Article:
Ex-President Bush says attacks on McCain "unfair"

Other News Materials 19 February 2008 02:31 (UTC +04:00)

( Reuters ) - Former President George H.W. Bush urged disgruntled conservatives on Monday to rally around John McCain, calling their criticism of the Republican presidential front-runner "grossly unfair."

The father of President George W. Bush said he was annoyed by attacks within the conservative wing of the Republican Party against the Arizona senator, the all-but-certain Republican nominee to face Democrats in November election.

Many conservatives distrust McCain because of his moderate views on illegal immigration and campaign finance reform and for having originally voted against President Bush's tax cuts. Persuading them all to vote for McCain in November will be a central challenge.

"His character was forged in the crucible of war. His commitment to America is beyond any doubt," the 41st U.S. president, flanked by his wife Barbara, told a joint news conference with McCain in a Houston airport hanger.

"You know, if you've been around the track you hear these criticisms and I think they are grossly unfair. He's got a sound conservative record but he's not above reaching out to the other side," he said.

"So I hear these criticisms and Barbara knows I get a little bit annoyed about them frankly," he said, calling them "absurd."

The elder Bush said even former President Ronald Reagan, an icon of the conservative movement, faced attacks from the right wing of the party, citing several quotations from diaries written by Reagan in his early years in office.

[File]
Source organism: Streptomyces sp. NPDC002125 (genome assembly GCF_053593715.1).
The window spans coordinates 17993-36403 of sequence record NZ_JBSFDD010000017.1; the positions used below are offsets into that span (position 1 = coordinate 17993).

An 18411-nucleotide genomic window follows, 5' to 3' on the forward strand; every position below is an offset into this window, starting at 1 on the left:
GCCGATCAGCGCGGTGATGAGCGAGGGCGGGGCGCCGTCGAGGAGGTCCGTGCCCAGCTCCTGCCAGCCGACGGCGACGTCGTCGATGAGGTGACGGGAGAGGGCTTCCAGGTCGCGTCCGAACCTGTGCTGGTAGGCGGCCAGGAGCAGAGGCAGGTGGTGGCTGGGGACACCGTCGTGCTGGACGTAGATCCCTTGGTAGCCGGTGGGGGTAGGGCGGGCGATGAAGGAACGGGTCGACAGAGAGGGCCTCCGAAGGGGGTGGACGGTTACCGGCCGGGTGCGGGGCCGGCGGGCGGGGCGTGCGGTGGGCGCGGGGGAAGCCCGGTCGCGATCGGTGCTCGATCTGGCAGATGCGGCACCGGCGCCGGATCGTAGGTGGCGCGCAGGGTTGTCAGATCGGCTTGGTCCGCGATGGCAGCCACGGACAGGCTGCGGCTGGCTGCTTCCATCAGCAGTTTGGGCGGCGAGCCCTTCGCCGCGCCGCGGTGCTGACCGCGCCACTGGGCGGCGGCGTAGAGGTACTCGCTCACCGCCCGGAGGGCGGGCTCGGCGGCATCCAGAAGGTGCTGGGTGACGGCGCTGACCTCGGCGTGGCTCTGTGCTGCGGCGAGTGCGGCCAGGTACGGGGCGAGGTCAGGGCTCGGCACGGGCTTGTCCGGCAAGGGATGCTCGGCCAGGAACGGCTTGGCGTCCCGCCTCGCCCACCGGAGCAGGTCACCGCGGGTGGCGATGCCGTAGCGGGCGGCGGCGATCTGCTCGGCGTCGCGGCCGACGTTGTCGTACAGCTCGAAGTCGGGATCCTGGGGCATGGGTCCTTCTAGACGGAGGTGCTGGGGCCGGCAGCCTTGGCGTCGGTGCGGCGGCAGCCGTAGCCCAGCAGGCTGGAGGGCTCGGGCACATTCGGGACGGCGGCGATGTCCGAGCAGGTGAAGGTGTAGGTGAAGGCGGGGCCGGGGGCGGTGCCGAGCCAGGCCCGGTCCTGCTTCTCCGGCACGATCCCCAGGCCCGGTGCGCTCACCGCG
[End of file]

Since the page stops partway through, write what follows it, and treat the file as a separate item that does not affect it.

One lambasted Reagan for "betrayal of the conservative cause" and another, in the "Conservative Digest," accused Reagan of being a "kind of turncoat conservative."

One of McCain's top challenges is placating conservative activists in his party while continuing to attract moderate Republicans drawn to his positions on immigration, torture and global climate change.

"We as a party must unite and move forward and attract not only members of our own party but independents and the so-called Reagan Democrats," McCain told the news conference after the elder Bush endorsed him.

Right-wing radio hosts who are influential in U.S. politics have expressed alarm at the lead established by McCain in the race to become the Republican presidential nominee.

Leading host Rush Limbaugh warned this month that McCain spelled danger for the party on ideological grounds, and callers to his show deplored his "liberal" views, saying he lacks the bedrock convictions of Republican hero Reagan.

Conservatives say they disagree with the four-term senator and former Vietnam War prisoner on issues including taxes, free political speech, immigration and the treatment of prisoners at Guantanamo Bay and other U.S. prisons.

In one indication of doubts about McCain, evangelical leader James Dobson said this month he would not vote for McCain if he became the nominee, raising the possibility that some Republicans would sit out the November 4 election.